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2014 50 Book Challenge - Page 141

post #2101 of 2115
84. The Empty Land 1969 Louis L'Amour

A marshal cleans up a brand new mining town, plants 8 guys, and gets 1 of 2 girls.

One of the better L'Amour books I've read.
post #2102 of 2115
Quote:
Originally Posted by California Dreamer View Post

Could be. You’re right about his obscurity; not one single book of his in our entire library chain. Out of curiosity I hopped onto Amazon and bought The Search Warrant.

I had Modiano's Missing Person incoming from Amazon, had ordered it before the Nobel Prize. Estimated delivery date was October 10. Then I receive a message from Amazon saying that my package, which included a few additional books, had been returned to Amazon since the freight company had been "unable to deliver to my address". Now this book is no longer available to order. I have had lots of deliveries from Amazon over the years and never once has it not been possible to deliver to my address.

I suspect the package was recalled by Amazon and that a sinister conspiracy is the only reasonable explanation. Did you get your Modiano delivered, CD? If not, it strengthens my suspicion. If you did, you are likely part of the conspiracy. smile.gif

It's a pity there are no Modiano books available to purchase.
post #2103 of 2115
List (Click to show)

1. All Tomorrow's Parties
2. Undivided: Part 3
3. High Fidelity
4. Hard Boiled Wonderland at the End of the World
5. Polysyllabic Spree
6. Armageddon in Retrospect
7. South of the Border, West of the Sun
8. What we talk about when we talk about love
9. Norweigan Wood

10. The Master and Margherita

11. The Fault in Our Stars

12. Of Mice and Men

13.Fade to Black

14. The Amazing Adventures of Kavalier and Clay

15. Watchmen

16. Captains Courageous

17. A Brief History of Time

18. The Trial

19. Wind up Bird Chronicle

20. A Visit from the Goon Squad

21. Neuromancer

22. Count Zero

23. Shadowboxing

24. Hell's Angels

25. Anansi Boys

26. Steelheart

27. A Hero of Our Time

28. Mona Lisa Overdrive

29. The Complete Collection of Flannery O'Connor

30. The Last Blues Dance

31. Gularabulu

32. The Glass Canoe

33. The Lies of Locke Lamora

34. Handmaid's Tale

35. Girt

36. Museum of Innocence

37. Neverwhere

38. The Ghost's Child

39. Picnic at Hanging Rock

40. Submarine

41. Name of the Wind

42. Wise Man's Fear

43. A Million Little Pieces

44. The Promise

45. Father's Day

46. Swan Book

47. Red Seas under Red Skies

48. Republic of Thieves

49. Labyrinths

50. Carpentaria

51. Snow

52. Straw Dogs

53. Wrong about Japan

54. Wish

55. Monkey's Grip

56. The Plains

57. Wild Abandon

58. The colourless Tsukuru Tazaki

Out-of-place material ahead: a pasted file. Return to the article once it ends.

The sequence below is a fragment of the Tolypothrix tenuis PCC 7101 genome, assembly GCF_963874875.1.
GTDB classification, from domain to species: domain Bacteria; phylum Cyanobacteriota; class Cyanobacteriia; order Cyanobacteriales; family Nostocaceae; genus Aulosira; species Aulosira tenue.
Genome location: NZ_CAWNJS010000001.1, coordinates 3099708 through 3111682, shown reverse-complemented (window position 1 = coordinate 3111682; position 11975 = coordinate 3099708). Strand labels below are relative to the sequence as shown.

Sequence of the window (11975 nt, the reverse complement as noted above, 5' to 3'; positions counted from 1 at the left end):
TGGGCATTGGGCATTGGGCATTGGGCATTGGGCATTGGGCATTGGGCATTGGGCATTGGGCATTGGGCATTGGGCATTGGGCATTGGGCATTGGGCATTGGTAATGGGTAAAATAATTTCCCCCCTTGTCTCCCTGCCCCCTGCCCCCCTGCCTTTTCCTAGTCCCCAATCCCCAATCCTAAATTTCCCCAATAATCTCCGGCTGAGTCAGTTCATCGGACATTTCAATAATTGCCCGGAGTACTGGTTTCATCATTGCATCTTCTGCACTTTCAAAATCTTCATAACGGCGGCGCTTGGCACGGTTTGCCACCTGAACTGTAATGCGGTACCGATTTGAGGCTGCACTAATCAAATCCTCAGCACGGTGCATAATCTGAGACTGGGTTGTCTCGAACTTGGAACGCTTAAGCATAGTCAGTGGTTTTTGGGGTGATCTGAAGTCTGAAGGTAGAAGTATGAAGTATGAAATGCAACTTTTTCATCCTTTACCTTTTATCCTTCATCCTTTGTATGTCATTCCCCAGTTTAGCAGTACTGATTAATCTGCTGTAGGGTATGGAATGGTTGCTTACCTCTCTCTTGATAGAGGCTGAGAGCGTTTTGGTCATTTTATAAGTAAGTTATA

59. Homage to Catalonia
60. Oliver Twist
61. Trilobites and other stories

 

61. Trilobites and other stories

 

Breece D'J Pancake writes a series of gritty, almost tangibly real stories set in West Virginia: a highly engaging reading experience. Written in (at times) impassable slang, each story centres not around an event, per se, but more a character's grim and silent reality and their Hemmingway-esque response to the world around them. This is not a dramatic, bombastic, or high-octane collection, instead each story casually meanders through the wreckage of poverty, disappointment, debt and repetition that characterises the experience of living in West Virginia (at least from Pancake's view!).

 

Almost all stories (at those that I can remember) end not with a conclusion of events, but with someone continuing on with their lives - the stories feel like a thoughtful sigh that occurs before the main character buckles down and just gets on with it.

post #2104 of 2115
Quote:
Originally Posted by clockwise View Post

Did you get your Modiano delivered, CD? If not, it strengthens my suspicion. If you did, you are likely part of the conspiracy. smile.gif

I ordered the digital version, so no such issues.

I’m sure there will be a few Modiano publications hit the bookshelves in short order.
post #2105 of 2115
Quote:
Originally Posted by California Dreamer View Post

I ordered the digital version, so no such issues.

I’m sure there will be a few Modiano publications hit the bookshelves in short order.

I see, then you are obviously not part of the conspiracy. I will wait for some Modianos to be published in print versions. The two I have read (in Swedish translation) were very good - easy but with depth.
post #2106 of 2115
68 The Betrayers by David Bezmozgis

Just picked it up after reading a couple of favourable reviews it tells the story of a confrontation between victim and denouncer forty years after the fact due to a chance encounter.
post #2107 of 2115
46. The Rosie Effect
The Rosie Effect (Don Tillman #2)The Rosie Effect by Graeme Simsion

My rating: 3 of 5 stars


After the global success of The Rosie Project nothing was surer than that Graeme Simsion’s sequel would be a runaway best-seller, and so it is.